There is no financial reward attached to the drug awards. All that there is to drug awards is a certificate and a trophy. Given this fact, one is bound to encounter the question as to whether the awards are worth aspiring for. This, in other words, is a question as to whether the awards are really beneficial: given the fact that there is no monetary reward attached to them. And this is not a theoretical question, but rather one that I have encountered numerous times in my advocacy work.
Whenever I encounter the question as to whether the drug awards are really worth aspiring for, given the fact that there are no monetary rewards attached to them, I usually give one standard answer. This is the answer to the effect that while there may indeed be no direct monetary benefits attached, the drug awards are nonetheless beneficial in another significant way.
The main way in which the drug awards are indirectly beneficial is to the extent that the awards give (external) validation to the winners’ work. Thus, for instance, when a given charity that is involved in the war against drug and alcohol addiction wins one of the drugs awards, the win is a form of validation for the charity’s work. It serves to show that the charity is having impact that can be seen ‘even from outside’. And such external validation is very gratifying — as anyone who has been involved in these kinds of ventures will affirm.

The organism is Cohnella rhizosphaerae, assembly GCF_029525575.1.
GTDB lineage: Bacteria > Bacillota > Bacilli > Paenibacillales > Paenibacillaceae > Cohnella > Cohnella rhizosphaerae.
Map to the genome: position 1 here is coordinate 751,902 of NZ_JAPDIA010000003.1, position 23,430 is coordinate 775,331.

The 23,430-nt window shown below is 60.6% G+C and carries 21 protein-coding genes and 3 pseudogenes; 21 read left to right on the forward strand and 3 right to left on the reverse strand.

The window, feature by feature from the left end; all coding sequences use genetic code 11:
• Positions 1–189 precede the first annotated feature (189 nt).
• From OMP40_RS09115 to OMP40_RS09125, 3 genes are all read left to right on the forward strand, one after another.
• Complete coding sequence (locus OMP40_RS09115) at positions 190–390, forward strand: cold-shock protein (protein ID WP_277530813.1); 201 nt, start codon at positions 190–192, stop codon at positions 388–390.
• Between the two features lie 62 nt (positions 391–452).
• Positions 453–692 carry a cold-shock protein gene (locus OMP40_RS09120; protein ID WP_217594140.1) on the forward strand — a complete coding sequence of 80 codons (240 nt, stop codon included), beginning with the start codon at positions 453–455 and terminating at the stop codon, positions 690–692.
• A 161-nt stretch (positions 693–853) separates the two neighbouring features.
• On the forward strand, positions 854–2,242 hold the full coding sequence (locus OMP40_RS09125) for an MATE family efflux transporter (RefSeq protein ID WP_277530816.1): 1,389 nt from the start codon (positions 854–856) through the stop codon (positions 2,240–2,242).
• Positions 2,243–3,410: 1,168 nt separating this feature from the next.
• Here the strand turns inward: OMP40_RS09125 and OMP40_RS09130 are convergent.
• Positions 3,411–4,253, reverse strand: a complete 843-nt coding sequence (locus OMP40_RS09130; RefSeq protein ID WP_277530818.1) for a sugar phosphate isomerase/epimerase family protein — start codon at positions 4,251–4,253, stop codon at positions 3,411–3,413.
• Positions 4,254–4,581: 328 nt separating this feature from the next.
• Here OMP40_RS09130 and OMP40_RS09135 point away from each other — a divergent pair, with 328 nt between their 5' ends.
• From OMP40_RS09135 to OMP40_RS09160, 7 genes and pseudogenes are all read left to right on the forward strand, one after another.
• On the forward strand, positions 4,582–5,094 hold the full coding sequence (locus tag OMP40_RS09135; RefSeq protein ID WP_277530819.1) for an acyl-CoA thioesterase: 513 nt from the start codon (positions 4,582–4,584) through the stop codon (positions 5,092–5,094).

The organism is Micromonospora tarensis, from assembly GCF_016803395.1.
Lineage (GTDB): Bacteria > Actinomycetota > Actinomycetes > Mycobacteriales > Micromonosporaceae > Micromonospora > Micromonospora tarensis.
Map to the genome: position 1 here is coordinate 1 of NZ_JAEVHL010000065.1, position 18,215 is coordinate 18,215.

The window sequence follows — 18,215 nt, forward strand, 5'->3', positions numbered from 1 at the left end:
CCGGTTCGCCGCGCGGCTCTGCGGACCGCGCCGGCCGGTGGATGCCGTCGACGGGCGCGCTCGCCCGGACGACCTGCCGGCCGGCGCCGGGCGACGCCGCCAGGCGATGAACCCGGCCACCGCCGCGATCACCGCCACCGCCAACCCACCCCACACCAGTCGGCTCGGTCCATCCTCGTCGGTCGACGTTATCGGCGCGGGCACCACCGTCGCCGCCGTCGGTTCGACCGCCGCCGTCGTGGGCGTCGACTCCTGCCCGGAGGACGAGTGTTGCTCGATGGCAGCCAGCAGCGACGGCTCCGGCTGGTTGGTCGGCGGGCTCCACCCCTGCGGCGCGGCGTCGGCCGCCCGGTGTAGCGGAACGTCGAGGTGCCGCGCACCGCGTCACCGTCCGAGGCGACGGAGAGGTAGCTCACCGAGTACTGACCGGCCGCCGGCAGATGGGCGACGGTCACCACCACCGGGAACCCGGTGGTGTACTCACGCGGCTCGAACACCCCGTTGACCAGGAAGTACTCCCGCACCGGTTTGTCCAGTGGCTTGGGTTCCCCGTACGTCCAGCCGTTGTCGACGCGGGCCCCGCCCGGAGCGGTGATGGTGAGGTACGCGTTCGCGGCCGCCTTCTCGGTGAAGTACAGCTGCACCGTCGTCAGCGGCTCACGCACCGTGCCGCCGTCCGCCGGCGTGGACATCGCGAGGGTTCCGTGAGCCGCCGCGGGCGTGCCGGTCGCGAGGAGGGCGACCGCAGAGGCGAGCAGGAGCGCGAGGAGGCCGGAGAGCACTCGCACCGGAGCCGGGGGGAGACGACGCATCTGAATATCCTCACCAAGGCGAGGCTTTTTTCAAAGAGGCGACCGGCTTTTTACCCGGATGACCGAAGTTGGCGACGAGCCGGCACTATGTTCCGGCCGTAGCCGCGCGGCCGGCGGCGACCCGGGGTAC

Of course, the drug awards can end up having a financial benefit – in an indirect manner. For instance, if a given charity is involved in work against drugs and alcohol addiction, and it gets one of the drug awards, it is likely to see donors being more willing to contribute funds to its coffers. The donors would be doing so based on appreciation for the fact that the charity work must be having an impact for it to get one of the drug awards. Conversely, a charity that has never won any drug award — and whose work therefore doesn’t have any form of external validation — is likely to struggle to raise funds from donors. This is because the donors would be skeptical about the impact of such a charity’s work.